Do Snapchat Snaps Really Self Destruct?

Do Snapchat Snaps Really Self Destruct?

do snaps really self destruct disappear snapchat

The whole premise behind Snapchat is that captions or text can be added to images or videos taken on a mobile phone or tablet.

These Snaps can then be sent to a friend who has a limited amount of time to view the Snap. After that it self destructs and can’t be retrieved. But do snaps really self destruct?

During the up to ten second viewing window, it is possible (albeit difficult) to take a screen shot of the image, using an octopus like manoevure with three fingers on the phone.

When a screen shot is taken, the person who sent the Snap is notified by way of an alert on their Snapchat homescreen (as seen in the red box in the image to the right).

But do Snaps really self destruct?

There are several free apps that allow Snaps to be accessed, opened and ultimately stored in the camera roll or gallery on your phone without the sender knowing.

Stored images can now be downloaded and saved indefinitely or shared on social media like any other picture.

These apps are available free of charge on app stores and are quite popular according to the description field of one of the apps in iTunes: “Top 100 Photo App in over 40 countries! Lets you save all your photos and videos from Snapchat so that you can keep them forever.”

Are there Snapchat cyberbullying implications?

Keeping photos and videos forever sounds tame to most ears but it can have some serious implications when the sender is expecting the image to self destruct.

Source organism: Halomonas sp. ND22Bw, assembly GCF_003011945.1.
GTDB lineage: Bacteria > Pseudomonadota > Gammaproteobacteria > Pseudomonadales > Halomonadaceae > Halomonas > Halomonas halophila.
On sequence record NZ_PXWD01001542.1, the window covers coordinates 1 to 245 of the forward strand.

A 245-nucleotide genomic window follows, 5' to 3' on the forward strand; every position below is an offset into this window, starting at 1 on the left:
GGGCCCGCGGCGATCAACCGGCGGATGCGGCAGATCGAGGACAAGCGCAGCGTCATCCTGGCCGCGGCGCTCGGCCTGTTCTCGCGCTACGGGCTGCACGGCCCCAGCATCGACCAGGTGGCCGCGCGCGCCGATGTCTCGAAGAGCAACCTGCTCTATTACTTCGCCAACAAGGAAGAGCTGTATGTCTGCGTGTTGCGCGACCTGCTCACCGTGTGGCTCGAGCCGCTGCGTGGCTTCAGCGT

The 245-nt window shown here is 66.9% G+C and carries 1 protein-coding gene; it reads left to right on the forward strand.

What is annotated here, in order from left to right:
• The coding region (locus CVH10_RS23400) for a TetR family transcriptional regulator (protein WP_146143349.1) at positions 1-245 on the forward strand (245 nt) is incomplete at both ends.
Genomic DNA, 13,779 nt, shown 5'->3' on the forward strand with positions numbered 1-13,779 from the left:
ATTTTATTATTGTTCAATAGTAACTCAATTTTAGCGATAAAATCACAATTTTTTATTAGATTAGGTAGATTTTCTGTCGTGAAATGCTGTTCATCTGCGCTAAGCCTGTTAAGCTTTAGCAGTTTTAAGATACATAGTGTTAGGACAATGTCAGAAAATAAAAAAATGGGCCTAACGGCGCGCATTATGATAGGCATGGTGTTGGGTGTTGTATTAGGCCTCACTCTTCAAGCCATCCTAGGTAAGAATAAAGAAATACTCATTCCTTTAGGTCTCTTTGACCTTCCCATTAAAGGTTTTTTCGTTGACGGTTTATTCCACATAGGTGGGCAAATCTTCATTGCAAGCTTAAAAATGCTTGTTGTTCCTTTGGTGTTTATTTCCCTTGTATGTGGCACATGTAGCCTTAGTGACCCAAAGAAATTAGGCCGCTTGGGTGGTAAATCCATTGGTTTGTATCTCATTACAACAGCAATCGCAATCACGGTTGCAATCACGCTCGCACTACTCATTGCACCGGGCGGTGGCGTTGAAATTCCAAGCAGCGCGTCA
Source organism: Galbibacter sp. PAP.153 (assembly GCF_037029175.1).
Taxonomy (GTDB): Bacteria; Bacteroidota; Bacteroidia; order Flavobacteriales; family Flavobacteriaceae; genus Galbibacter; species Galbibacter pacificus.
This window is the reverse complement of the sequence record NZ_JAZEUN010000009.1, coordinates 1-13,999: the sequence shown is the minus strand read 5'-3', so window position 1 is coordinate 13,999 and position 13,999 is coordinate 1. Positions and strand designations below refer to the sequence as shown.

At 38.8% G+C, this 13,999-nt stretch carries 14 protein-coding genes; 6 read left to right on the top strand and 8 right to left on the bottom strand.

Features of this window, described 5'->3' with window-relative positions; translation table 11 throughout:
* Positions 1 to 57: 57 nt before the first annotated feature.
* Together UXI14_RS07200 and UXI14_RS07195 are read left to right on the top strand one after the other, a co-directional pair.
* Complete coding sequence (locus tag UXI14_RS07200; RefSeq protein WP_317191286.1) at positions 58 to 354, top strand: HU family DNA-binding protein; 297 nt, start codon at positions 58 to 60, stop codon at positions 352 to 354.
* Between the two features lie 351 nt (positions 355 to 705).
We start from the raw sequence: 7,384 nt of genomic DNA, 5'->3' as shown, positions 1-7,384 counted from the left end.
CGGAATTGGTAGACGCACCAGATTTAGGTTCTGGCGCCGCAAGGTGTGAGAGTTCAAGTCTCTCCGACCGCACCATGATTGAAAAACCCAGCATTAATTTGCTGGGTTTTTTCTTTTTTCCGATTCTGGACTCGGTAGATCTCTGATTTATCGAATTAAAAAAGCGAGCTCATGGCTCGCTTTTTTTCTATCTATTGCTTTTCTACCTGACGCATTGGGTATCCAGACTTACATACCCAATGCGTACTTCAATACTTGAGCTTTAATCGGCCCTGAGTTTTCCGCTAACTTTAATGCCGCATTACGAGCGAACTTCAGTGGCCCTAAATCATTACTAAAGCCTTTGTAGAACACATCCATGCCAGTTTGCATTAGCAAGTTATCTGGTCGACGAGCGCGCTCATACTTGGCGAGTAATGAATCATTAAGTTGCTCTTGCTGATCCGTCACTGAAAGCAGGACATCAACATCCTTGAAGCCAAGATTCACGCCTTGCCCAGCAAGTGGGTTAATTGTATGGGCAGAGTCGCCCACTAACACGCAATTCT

For those sending intimate images it can come as quite a shock when they realise their private photos can potentially be shared with a wider audience.

It can be very difficult to remove content from the internet once items have been shared.

On the other hand, the reverse of this is that if young people have found themselves the target of cyberbullying via Snapchat messages, they now have an option to take copies of the offending messages.

Keeping copies of messages is the starting point when dealing with alleged instances of cyber bullying. Remember, the advice whenever anyone experiences online bullying is…

  • Don’t reply
  • Keep the message
  • Block the sender
  • Tell someone you trust

Talk to someone

Worried about something you have seen online or concerned about your child? Childline and the National Parents Council Primary offer free advice and support service.

Childline is a support service for young people up to the age of 18.There is a 24hr telephone, online and mobile phone texting service.

Get started

The National Parents Council Primary enables and empowers parents to be effective partners in their children’s education.

01 887 4477

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